Affecting Positive Change

President's Blog,

The turning of the new year usually brings with it a mix of retrospection and hopeful resolution.  2021 was a year that more than a few people would rather wipe off the books. Just watching the Netflix mockumentary “Death to 2021” was causing me to have palpitations.  If you are struggling to be optimistic about 2022, or even considering throwing in the towel yourself, you are not alone, but not without hope.

It might be just one thing, but it’s up to each of us to decide what we want to see, and how we can affect that positive change this year. Some will think big and take steps towards global issues. Others may try to shape the effects of local politics.  As physicians, our actions and decisions will absolutely impact healthcare. Maybe your goal is to just get through. That’s completely OK. But the way we choose to look at our day-to-day experiences shapes how we feel about all of these things.

It can be downright impossible to actually take care of patients these days with COVID affecting what we do so broadly, from the resource intensive care required for the critically ill, to the day-to-day routine care. How can a specialist do their job, let alone chip away at a backlog of referrals when procedures and surgeries must be postponed because of limited resources? How can primary care providers catch patients up on their preventive healthcare screenings while resuming chronic disease management, addressing the delayed care of acute issues, and trying to dispel misinformation about vaccines and unsupported therapeutics?

We are entering the new year a more deeply divided nation than at any time in recent history, and this challenge is reflected at every level of society, from the legislature to the corner café.  The strain on healthcare providers is now compounded by the COVID fatigue of pretty much everyone, and the recent skyrocketing of cases and overfilled hospitals pours salt in that wound.  Already rife with burnout and moral injury before the pandemic, healthcare workers have not been immune to The Great Resignation. Those professionals remaining are faced with an even greater workload.  We have produced highly safe and effective vaccines that have saved countless lives but have become targets for a growing public distrust of science.

Has COVID killed the joy of practice for you?  Are you finding yourself feeling nostalgic for those pre-COVID days? I miss seeing my patient’s faces. Whether smiling or frowning, it’s an important part of the direct connection I miss. I miss the hug that the older generation of patients greet me with. I miss sipping a cup of coffee and chatting with a patient in our quiet waiting room. But I never would have expected that I would someday pine for a simple strep throat visit, or an ear infection.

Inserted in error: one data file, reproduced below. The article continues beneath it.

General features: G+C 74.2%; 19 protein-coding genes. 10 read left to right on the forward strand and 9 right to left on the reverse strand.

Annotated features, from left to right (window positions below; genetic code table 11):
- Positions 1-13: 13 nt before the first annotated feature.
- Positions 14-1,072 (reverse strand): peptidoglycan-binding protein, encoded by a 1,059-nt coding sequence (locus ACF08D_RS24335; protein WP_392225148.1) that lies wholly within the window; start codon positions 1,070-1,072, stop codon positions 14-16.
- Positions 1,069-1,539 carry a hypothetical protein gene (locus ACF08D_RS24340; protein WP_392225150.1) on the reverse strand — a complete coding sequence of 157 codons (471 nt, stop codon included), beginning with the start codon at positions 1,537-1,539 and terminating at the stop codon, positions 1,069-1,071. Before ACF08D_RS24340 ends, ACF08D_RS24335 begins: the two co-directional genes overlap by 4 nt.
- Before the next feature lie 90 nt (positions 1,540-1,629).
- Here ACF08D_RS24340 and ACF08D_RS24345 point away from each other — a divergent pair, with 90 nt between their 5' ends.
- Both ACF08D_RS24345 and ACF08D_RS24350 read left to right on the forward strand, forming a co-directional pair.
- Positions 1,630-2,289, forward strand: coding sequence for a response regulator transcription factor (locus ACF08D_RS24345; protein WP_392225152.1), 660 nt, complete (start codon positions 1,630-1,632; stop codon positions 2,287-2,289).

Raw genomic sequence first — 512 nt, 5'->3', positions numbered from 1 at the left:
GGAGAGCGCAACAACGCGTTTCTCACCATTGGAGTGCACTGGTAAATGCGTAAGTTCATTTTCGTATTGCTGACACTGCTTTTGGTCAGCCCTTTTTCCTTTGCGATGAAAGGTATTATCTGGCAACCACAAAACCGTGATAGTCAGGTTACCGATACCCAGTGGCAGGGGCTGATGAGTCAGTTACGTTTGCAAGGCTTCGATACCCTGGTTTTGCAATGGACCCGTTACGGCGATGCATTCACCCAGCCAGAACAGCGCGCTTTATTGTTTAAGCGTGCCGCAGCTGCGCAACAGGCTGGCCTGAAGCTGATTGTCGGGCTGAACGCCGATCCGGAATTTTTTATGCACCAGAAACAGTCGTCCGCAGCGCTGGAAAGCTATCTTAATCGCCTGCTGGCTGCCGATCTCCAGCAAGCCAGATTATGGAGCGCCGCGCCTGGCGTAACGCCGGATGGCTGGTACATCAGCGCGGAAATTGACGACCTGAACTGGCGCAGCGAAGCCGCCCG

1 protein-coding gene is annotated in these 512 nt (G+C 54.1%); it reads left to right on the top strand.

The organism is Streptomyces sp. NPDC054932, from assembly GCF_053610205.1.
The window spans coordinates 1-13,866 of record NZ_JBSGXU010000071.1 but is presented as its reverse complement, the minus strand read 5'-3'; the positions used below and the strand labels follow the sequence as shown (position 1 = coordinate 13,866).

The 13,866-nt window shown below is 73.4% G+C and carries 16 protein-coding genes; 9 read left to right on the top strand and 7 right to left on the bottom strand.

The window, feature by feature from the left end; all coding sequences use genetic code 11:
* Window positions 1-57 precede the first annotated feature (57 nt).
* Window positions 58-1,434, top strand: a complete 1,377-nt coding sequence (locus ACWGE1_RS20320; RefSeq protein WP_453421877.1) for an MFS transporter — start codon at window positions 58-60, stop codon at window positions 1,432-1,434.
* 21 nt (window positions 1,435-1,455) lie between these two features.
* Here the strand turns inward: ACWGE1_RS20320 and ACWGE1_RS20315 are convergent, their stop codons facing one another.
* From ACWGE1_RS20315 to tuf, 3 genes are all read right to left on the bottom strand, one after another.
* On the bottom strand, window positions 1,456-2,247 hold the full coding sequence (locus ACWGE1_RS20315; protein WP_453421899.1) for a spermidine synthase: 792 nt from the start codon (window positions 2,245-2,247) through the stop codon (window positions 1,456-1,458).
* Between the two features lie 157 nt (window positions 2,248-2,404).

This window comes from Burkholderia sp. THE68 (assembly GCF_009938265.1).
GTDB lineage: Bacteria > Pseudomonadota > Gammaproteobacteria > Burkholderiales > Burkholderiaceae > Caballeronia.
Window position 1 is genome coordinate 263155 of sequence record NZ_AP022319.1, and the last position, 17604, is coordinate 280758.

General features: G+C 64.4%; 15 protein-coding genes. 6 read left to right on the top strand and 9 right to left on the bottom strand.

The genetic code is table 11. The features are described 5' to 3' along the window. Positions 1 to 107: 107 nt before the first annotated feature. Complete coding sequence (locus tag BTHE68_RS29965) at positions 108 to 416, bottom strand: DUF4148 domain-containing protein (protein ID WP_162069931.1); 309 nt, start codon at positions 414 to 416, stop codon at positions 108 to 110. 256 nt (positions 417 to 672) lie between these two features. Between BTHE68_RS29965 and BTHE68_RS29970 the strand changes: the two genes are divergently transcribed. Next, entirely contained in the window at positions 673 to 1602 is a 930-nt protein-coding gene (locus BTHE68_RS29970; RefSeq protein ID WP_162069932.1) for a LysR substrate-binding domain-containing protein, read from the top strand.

So where does this all leave us today or tomorrow? With a lot of challenges and substantial opponents, certainly. But these are challenges that we can take on, one step at a time, building on each other’s actions.

The fight in the legislature will continue. We can find morale in the committed efforts and strategy of the Medical Society and our physician legislators to continue to strongly advocate for physicians and science from the top levels of the state government to our community partners. But we can also each play a part in preventing extremist views from legislating how we practice medicine or protect public health. Pick a bill that matters to you and write an email or make a call to your representatives. If that sounds too intimidating, just send it to us at the Medical Society. We can amplify your voice.

Maybe you work better one-on-one, putting your listening and motivational interviewing skills to work at the individual level. Both camps are digging their heels in deeper about vaccinations, masking, public health, and individual rights.  But we routinely are in a position to listen compassionately, (re-)build trust and stay open to opportunities for incremental change, one patient at a time.

Maybe you’ve had it with trying to change anything.  That’s OK, too! It is completely OK to feel like you’re sick and tired of it all and would rather quit.  But I hope you don’t. If you made it this far and are still reading, there is hope that you can find a way to rekindle joy in medicine. Even if it is just one little spark at a time. Relish that moment when the postponed care finally gets completed for your patient. Or feel encouraged that the patient that you gave a few extra minutes of support to finally went and got vaccinated.

While the hug or handshake may be gone for a while, I now take any opportunity that I can to step outside with a patient after the visit to chat without a mask. Both the fresh air, and the absence of a computer screen is refreshing and invigorating. So much energy used to be expended convincing patients that they don’t need antibiotics.  Now, a simple “it’s not COVID, it’ll run its course” seems to suffice! Remarkable.

My own personal favorite pleasure – staring at the fish tank in our waiting room with the little kids and getting lost for just a few moments in a childlike underwater daydream.

When I do return to the real world, I find myself among a community of passionate and capable colleagues and staff.  Weary, yes, but still taking on the challenge. I hope that you will be able to find something that is personally meaningful to you to cultivate in 2022.  Share your ideas and your progress, however small or personal, for better or for worse. It starts with just one little thing, but if we stand on each other’s shoulders, we can be the makers of the change that we want to see.
Eric Kropp, MD

NHMS President